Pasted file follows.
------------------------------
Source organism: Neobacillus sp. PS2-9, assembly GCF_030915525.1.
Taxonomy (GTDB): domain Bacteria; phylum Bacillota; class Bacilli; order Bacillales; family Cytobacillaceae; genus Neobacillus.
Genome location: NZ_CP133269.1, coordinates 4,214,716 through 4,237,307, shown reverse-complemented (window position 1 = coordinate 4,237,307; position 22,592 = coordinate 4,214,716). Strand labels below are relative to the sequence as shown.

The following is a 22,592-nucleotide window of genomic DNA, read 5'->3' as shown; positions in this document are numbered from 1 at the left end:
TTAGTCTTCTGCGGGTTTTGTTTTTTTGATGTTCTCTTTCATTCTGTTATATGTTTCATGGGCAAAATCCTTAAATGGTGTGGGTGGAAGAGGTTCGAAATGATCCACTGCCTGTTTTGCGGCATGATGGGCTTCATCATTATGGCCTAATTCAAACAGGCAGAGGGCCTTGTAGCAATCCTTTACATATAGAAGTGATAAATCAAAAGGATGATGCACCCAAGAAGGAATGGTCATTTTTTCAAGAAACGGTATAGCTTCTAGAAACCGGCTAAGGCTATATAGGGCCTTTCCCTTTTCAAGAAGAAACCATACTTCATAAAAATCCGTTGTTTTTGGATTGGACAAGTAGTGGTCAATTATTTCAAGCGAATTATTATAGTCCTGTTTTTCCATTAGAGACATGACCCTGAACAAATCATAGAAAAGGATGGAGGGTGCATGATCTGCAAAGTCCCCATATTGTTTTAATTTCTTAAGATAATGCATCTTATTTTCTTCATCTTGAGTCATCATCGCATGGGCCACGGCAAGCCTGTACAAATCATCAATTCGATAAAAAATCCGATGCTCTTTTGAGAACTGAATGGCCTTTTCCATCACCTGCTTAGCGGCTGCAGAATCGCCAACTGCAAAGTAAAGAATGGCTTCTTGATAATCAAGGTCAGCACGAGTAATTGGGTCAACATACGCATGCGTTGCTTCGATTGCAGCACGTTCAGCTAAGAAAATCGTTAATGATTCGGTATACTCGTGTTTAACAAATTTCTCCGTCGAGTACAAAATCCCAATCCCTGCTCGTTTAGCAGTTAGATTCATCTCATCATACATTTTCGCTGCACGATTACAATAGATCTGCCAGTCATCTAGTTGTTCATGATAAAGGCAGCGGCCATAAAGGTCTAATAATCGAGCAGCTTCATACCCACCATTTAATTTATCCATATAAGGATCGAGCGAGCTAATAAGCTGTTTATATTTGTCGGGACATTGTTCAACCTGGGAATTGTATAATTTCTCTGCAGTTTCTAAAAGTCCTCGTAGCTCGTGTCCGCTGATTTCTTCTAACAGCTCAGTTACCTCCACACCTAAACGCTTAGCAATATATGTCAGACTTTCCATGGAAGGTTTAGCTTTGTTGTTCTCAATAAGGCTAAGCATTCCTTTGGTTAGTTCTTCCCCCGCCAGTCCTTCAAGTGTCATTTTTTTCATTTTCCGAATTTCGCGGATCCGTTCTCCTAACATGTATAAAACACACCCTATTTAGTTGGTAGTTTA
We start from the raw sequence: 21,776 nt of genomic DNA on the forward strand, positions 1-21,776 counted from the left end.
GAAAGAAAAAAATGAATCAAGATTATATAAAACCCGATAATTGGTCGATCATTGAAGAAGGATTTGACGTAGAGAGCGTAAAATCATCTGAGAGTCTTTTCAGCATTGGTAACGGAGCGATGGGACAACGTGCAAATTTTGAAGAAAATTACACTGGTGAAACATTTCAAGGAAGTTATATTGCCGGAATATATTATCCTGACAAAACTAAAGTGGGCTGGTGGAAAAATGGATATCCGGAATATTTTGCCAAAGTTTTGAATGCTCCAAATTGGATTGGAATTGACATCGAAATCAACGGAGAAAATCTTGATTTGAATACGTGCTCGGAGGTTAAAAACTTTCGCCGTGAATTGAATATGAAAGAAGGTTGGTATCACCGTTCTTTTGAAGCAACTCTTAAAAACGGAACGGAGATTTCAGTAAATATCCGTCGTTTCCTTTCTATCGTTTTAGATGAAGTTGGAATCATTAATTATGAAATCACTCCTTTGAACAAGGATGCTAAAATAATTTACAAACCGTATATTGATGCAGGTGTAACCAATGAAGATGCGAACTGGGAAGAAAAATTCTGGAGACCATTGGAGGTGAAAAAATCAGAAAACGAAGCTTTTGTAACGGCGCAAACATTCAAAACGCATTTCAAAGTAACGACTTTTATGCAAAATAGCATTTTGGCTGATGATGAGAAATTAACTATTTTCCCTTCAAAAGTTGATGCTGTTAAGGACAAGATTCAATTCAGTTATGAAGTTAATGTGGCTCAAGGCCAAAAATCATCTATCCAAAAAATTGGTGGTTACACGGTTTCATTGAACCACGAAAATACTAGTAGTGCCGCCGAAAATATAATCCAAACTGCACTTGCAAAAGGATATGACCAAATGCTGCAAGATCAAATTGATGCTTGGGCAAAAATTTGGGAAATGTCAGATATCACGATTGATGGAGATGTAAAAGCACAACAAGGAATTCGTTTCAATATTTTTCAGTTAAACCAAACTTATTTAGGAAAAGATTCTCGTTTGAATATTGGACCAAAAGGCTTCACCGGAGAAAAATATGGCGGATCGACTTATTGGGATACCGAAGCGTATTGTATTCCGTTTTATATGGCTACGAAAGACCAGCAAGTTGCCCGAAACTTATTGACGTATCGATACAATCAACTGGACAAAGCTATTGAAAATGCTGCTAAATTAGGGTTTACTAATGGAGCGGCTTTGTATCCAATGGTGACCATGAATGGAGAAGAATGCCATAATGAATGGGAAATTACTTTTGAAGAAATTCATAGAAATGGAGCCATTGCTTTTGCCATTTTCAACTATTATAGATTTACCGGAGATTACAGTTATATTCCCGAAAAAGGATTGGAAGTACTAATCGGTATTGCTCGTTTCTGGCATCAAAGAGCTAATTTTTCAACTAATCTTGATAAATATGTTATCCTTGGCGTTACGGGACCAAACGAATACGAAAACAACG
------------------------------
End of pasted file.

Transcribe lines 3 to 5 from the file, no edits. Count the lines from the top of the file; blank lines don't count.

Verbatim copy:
Genome location: NZ_CP133269.1, coordinates 4,214,716 through 4,237,307, shown reverse-complemented (window position 1 = coordinate 4,237,307; position 22,592 = coordinate 4,214,716). Strand labels below are relative to the sequence as shown.

The following is a 22,592-nucleotide window of genomic DNA, read 5'->3' as shown; positions in this document are numbered from 1 at the left end:
TTAGTCTTCTGCGGGTTTTGTTTTTTTGATGTTCTCTTTCATTCTGTTATATGTTTCATGGGCAAAATCCTTAAATGGTGTGGGTGGAAGAGGTTCGAAATGATCCACTGCCTGTTTTGCGGCATGATGGGCTTCATCATTATGGCCTAATTCAAACAGGCAGAGGGCCTTGTAGCAATCCTTTACATATAGAAGTGATAAATCAAAAGGATGATGCACCCAAGAAGGAATGGTCATTTTTTCAAGAAACGGTATAGCTTCTAGAAACCGGCTAAGGCTATATAGGGCCTTTCCCTTTTCAAGAAGAAACCATACTTCATAAAAATCCGTTGTTTTTGGATTGGACAAGTAGTGGTCAATTATTTCAAGCGAATTATTATAGTCCTGTTTTTCCATTAGAGACATGACCCTGAACAAATCATAGAAAAGGATGGAGGGTGCATGATCTGCAAAGTCCCCATATTGTTTTAATTTCTTAAGATAATGCATCTTATTTTCTTCATCTTGAGTCATCATCGCATGGGCCACGGCAAGCCTGTACAAATCATCAATTCGATAAAAAATCCGATGCTCTTTTGAGAACTGAATGGCCTTTTCCATCACCTGCTTAGCGGCTGCAGAATCGCCAACTGCAAAGTAAAGAATGGCTTCTTGATAATCAAGGTCAGCACGAGTAATTGGGTCAACATACGCATGCGTTGCTTCGATTGCAGCACGTTCAGCTAAGAAAATCGTTAATGATTCGGTATACTCGTGTTTAACAAATTTCTCCGTCGAGTACAAAATCCCAATCCCTGCTCGTTTAGCAGTTAGATTCATCTCATCATACATTTTCGCTGCACGATTACAATAGATCTGCCAGTCATCTAGTTGTTCATGATAAAGGCAGCGGCCATAAAGGTCTAATAATCGAGCAGCTTCATACCCACCATTTAATTTATCCATATAAGGATCGAGCGAGCTAATAAGCTGTTTATATTTGTCGGGACATTGTTCAACCTGGGAATTGTATAATTTCTCTGCAGTTTCTAAAAGTCCTCGTAGCTCGTGTCCGCTGATTTCTTCTAACAGCTCAGTTACCTCCACACCTAAACGCTTAGCAATATATGTCAGACTTTCCATGGAAGGTTTAGCTTTGTTGTTCTCAATAAGGCTAAGCATTCCTTTGGTTAGTTCTTCCCCCGCCAGTCCTTCAAGTGTCATTTTTTTCATTTTCCGAATTTCGCGGATCCGTTCTCCTAACATGTATAAAACACACCCTATTTAGTTGGTAGTTTA